Echocardiogram shows an enlarged left atrium and thickened poorly mobile mitral valve leaflets with a small opening during diastole. The anterior leaflet assumes a characteristic J shape on opening with doming of the valve. The pulse doppler shows slow exit of blood across the valve. The area can be calculated by the slope of this trace.
Mitral Valve Prolapse
This is a very common abnormality in young people, especially in women. One study in college athletes showed a 21% incidence in women. Occasionally there may be mild mitral regurgitation with the prolapse. The cause is redundant mitral leaflet tissue with myxomatous degeneration. It is a frequent finding in patients with Marfans Syndrome. In the majority of patients the cause is unknown but it appears to be a genetically determined collagen tissue disorder.
It commonly causes a mid to systolic murmur following a mid or late systolic click from the prolapsing mitral valve. The mitral valve on closure prolapses beyond the annulus of the mitral valve into the left atrium on systole. This can be clearly seen on the echocardiogram. Prolapse of other valves may also be evident.
Patients may be asymptomatic or may have palpitations(extra beats) and atypical chest pain. This common condition rarely causes any problems. Antibiotic prophylaxis before dental procedures is recommended in those with severe prolapse or a significant murmur. Occasionally drugs to slow the heart may be used in people who have unbearable palpitations.
This causes a clearly abnormal murmur at the apex of the heart that lasts throughout contraction. This can be picked up during the physical examination. The valve leaks blood back from the ventricle into the left atrium. This causes symptoms of fatigue and shortness of breath on exertion.
Rheumatic heart disease causes one third of all Mitral Regurgitation. It may also occur as a congenital anomaly or as a degenerative disease. It may occur after marked dilation of the ventricle after myocarditis. In hypertrophic cardiomyopathy the enlarged muscular wall may pull the leaflet forward and cause mitral regurgitation. Degenerative changes following mitral valve prolapse or myocardial infarction may also cause regurgitation. It may also occur following an infection of the valve.
The echocardiogram shows a large amount of blood flowing backwards into the left atrium.
Image: Regurgitant jet flowing back into the left atrium.
Physiologic Left Ventricular Hypertrophy
This is a common finding in athletes, specially those who train at high intensities for competitive sports. The walls of the heart are thickened and the cavities are enlarged in size, out of proportion to the body size.
The heart is adapted to work at high intensities and to pump more blood than an untrained person. However contractility is normal. The diastolic property (the relaxation of the heart) is normal. This is in contrast to the diastolic properties in pathological hypertrophy, for example in hypertensive subjects. An estimate of the diastolic filling can be made by doppler blood flow across the mitral valve. This has always been shown to be normal in athletes.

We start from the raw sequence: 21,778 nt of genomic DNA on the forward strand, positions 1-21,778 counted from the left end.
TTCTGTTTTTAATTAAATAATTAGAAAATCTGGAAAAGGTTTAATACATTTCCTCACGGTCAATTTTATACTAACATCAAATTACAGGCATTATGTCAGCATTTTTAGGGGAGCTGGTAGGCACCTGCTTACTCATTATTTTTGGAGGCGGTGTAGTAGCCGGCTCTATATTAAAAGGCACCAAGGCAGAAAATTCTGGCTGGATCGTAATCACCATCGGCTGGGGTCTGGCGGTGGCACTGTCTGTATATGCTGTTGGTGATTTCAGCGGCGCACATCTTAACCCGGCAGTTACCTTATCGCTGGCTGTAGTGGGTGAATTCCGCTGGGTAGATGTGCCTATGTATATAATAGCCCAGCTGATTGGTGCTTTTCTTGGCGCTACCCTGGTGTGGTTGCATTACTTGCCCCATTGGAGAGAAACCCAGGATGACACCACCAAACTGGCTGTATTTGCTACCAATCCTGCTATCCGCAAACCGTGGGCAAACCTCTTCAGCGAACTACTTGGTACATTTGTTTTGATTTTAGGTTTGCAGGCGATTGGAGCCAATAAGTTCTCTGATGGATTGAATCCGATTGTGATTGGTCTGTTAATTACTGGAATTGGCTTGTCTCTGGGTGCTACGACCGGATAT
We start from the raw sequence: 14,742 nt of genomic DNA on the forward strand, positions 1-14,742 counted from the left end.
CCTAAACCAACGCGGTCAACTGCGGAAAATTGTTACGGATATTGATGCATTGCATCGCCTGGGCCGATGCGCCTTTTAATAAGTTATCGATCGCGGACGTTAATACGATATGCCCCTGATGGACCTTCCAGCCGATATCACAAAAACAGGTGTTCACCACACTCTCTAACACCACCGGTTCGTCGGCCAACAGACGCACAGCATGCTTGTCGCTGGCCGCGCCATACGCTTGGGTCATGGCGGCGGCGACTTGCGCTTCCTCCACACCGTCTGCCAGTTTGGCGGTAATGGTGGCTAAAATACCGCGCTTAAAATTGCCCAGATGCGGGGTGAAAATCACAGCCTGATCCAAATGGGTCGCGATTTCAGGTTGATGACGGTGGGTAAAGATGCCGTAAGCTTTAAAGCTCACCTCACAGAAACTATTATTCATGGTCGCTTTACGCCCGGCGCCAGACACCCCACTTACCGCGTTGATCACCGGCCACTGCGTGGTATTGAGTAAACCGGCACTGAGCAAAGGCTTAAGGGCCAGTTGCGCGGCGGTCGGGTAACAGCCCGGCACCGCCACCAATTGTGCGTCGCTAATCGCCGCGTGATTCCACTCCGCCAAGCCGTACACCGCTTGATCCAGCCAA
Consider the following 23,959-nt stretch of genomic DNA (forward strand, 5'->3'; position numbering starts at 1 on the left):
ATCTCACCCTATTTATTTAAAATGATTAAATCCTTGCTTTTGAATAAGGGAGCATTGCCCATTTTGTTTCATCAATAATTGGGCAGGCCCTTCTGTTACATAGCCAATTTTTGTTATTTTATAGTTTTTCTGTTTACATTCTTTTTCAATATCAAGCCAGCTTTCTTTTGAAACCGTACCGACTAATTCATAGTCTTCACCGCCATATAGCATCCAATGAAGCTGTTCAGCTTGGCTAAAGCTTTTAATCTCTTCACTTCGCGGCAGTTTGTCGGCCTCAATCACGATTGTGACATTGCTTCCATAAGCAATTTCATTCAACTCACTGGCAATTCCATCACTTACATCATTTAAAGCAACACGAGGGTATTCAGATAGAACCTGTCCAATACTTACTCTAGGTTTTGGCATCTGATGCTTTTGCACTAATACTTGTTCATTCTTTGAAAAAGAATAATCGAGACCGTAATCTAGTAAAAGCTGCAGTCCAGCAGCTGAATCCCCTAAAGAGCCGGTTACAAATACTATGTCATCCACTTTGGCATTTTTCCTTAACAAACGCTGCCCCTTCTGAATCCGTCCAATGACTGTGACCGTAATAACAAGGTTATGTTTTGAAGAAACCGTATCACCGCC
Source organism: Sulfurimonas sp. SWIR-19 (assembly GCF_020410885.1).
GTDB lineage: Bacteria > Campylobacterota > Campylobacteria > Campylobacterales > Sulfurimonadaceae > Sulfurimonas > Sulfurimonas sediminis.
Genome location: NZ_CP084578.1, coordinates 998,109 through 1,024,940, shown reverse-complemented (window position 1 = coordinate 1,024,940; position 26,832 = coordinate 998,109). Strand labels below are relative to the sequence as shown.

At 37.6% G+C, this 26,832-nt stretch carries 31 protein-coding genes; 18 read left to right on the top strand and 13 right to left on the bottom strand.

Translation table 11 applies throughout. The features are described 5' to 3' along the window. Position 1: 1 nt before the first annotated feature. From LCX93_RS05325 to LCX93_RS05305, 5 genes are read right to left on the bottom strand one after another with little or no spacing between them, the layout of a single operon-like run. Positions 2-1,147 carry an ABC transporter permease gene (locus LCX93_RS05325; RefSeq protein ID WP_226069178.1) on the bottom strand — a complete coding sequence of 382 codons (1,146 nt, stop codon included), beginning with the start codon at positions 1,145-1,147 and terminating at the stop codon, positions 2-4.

It may be difficult to distinguish physiologic enlargement from Hypertrophic Cardiomyopathy.
Image: Left ventricular hypertrophy (symmetrical).
This is an abnormal enlargement of the heart as in left ventricular hypertrophy detailed above. It is however very important to distinguish from physiologic hypertrophy as it is associated with a high mortality. It is one of the most common causes of death in young athletes. Furthermore competitive sport is prohibited once this condition is diagnosed as it may lead to death. People with this abnormality have a propensity for going into an abnormal heart rhythm, specially during exercise, which may cause death. The abnormal muscle can obstruct blood flow out of the heart and pull on the mitral valve leaflet causing a leak across the valve, especially during forceful contractions that occur with exercise. This causes a characteristic ejection murmur at the left sternal border that increases with exercise and dehydration.
The obstruction to blood flow during contraction causes syncope or light headedness, dizziness, and a feeling of passing out on exertion. Occasionally patients may report palpitations.
This condition may be inherited and others in the family may have it. It may be a cause of unexplained death in the family at a young age. It is inherited as an autosomal dominant trait.
Distinguishing features from hypertrophy include--
1. The loud systolic murmur from the obstruction to
2. A forth heart sound
3. A bizarre EKG showing severe hypertrophy and
4. On Echocardiogram the hypertrophy is not
symmetric with contiguous segments not
thickened to a similar degree.
5. The contour of the hypertrophic wall is irregular in
contrast to smooth walls in physiologic hypertrophy.
6. The maximum thickening of the left ventricular wall
usually does not exceed 16 mm in physiologic
7. The left ventricular cavity is enlarged in
physiologic hypertrophy. It is normal or reduced
in size in hypertrophic cardiomyopathy.
8. The diastolic doppler flow pattern is abnormal in
80% of the patients with cardiomyopathy. It is
always normal in physiologic hypertrophy.
9. Changes of physiologic hypertrophy show
regression to normal with cessation of training,
while the pathologic form shows no change.
1st image: Hypertrophic septum.
2nd image: Dagger-shaped outflow velocities.
This is an inherited disorder, due to a gene mutation, causing a person to present with long thin extremities, reduced vision due to dislocation of the lens of the eye and aortic aneurysms- dilation of the root of the aorta. It is important in athletes as the root of the aorta may rupture causing sudden death. Marfans can usually be diagnosed from body habitus on physical exam in conjunction with the family history.
Echocardiogram shows dilated aortic root with aortic regurgitation. Mitral valve prolapse may be seen
Occasionally viruses may infect the heart and cause weakness of the heart muscle. The walls become thin and flabby and the cavity of the heart becomes enlarged. The heart does not contract very well.
Athletes can die, usually from an arrhythmia in this condition. They usually present with fatigue and exertional weakness.